real kids real faith book cover

Practices for nurturing children’s spiritual life

What a great book! Karen Marie Yust gives great insight into how we can create an environment in which our children are given the opportunity to develop a real and deep spirituality. It reminds us that faith is a gift from God that transforms us, that children can become history makers, that we can in simple ways provide children with the tools to create a rich and meaningful faith life and support them as they grow in this relationship with God, the Holy One.

This is an easy to read book, clearly set out and based on solid research. Throughout we are reminded of children’s stages of faith, how to value children and how to help them create a spiritual world and religious language.

Providing religious images, stories and practices for children exposes them to possibilities for a faith identity that might not otherwise be available for exploration.

Real Kids, Real Faith is based on an understanding of spiritual formation in children that is based around the concept that faith is a gift from a gracious God. This faith informs our lives and that spiritual practices facilitate faith’s transformative work as they link us with God. Our response to God’s gift is to be faithful – to live out the faith God has given us in all aspects of our lives.

Yust opens up the idea of our children belonging to two cultures, our everyday community, schools, networks of family and friends, and our religious community, family spiritual practices, local congregation and wider church events. Yust suggests ways in which parents (and by extension faith communities) can help children negotiate the overlaps and tensions between these two worlds so that children can become genuinely ‘bi-lingual’.

Examples are given of the way we can provide children with tools to develop a religious language and everyday spiritual world. Simple ideas like providing a mix of everyday and Christian music in your CD collection, having religious art on your walls (that you talk about), stories on your bookshelf that have biblical content, providing toys and puzzles that depict biblical stories as well as dinosaurs.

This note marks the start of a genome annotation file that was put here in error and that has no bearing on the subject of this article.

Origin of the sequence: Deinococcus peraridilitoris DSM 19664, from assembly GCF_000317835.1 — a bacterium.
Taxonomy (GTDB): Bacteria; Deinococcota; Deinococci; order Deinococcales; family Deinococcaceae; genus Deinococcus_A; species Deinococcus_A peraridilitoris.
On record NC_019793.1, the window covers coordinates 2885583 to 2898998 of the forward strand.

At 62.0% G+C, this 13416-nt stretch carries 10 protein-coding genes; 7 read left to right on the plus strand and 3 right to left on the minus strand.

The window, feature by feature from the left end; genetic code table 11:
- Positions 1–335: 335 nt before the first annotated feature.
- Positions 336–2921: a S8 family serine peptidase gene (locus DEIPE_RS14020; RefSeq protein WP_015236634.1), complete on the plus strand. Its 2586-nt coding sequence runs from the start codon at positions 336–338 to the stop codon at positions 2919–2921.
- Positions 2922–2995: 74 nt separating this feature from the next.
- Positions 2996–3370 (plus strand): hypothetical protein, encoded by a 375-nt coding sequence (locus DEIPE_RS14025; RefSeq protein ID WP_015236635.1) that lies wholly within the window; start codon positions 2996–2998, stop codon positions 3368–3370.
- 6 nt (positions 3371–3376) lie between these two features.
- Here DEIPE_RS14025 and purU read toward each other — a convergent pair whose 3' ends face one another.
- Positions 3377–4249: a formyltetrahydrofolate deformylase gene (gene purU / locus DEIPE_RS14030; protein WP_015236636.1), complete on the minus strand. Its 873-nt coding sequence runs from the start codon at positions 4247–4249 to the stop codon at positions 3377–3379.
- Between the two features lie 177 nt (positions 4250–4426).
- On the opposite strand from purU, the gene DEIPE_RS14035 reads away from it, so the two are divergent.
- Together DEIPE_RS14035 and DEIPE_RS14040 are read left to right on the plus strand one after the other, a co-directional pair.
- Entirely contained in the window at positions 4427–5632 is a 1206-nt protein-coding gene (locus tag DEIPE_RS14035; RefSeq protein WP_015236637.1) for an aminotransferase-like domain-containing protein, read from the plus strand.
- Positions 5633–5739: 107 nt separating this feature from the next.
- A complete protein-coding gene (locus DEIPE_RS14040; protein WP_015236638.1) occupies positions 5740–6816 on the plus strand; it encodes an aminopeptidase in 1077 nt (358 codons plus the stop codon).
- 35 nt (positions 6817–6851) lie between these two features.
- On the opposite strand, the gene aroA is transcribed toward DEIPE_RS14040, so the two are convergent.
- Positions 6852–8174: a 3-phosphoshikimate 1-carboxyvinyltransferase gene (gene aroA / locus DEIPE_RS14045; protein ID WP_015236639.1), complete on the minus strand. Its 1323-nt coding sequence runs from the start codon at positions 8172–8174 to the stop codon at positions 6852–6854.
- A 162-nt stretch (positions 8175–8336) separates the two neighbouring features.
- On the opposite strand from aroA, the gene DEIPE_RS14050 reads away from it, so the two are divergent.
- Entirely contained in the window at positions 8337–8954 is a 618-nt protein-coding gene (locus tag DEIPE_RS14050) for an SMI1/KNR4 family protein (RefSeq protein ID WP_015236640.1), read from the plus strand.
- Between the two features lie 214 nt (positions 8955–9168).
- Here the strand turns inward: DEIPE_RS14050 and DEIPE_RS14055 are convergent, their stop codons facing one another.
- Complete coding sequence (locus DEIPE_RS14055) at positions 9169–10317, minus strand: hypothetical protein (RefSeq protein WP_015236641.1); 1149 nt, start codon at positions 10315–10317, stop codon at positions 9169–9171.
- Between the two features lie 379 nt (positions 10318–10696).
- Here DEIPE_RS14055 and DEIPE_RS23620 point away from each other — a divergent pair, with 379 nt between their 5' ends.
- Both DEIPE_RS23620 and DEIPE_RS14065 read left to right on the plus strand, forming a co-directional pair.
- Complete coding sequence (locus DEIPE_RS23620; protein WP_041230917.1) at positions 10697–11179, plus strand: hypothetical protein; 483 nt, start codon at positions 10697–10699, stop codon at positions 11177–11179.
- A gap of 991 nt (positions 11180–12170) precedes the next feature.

Providing religious images, stories and practices for children exposes them to possibilities for a faith identity that might not otherwise be available for exploration.

In the same way Yust describes the way in which you can provide the tools for children’s spiritual imagination – providing wicker baskets for dolls to image Miriam placing baby Moses in the reeds; a boat and fruit netting to allow children to have Jesus and disciples fishing on the sea of Galilee; stuffed animals for Noah’s ark.

Yust continues to talk about the way in which providing children with a religious language assists them in naming God’s presence in their lives. Providing children with the chance to become ‘bi-lingual’ gives them greater opportunity to have a rich faith life, to explore concepts, imagery and symbol, to be critically aware and to connect with the Holy One.

A great gift Yust offers in this book is to remind us of the many ways we can pray with children. Children are often underestimated in this area of their faith life and Yust provides us with the concept, the words, the reassurance that children can listen for God in silence. Perhaps it is us who are ambivalent about silence and thus hesitate in encouraging children to seek out silence for themselves. Examples of centring prayer, meditation, using art as prayer, practicing lament, intercession, thanksgiving, prayers of discipleship are given and we are reminded that for children and adults it is prayer that draws us closer into relationship with the divine. Real Kids, Real Faith is well worth reading.

Reviewed by Bec Wilson (Thanks to Chris Barnett Children’s and Families Ministry Coordinator, Centre for Theology and Ministry Uniting Church in Australia).

Children's & Families & Playgroups Newsletter, Term 4 2008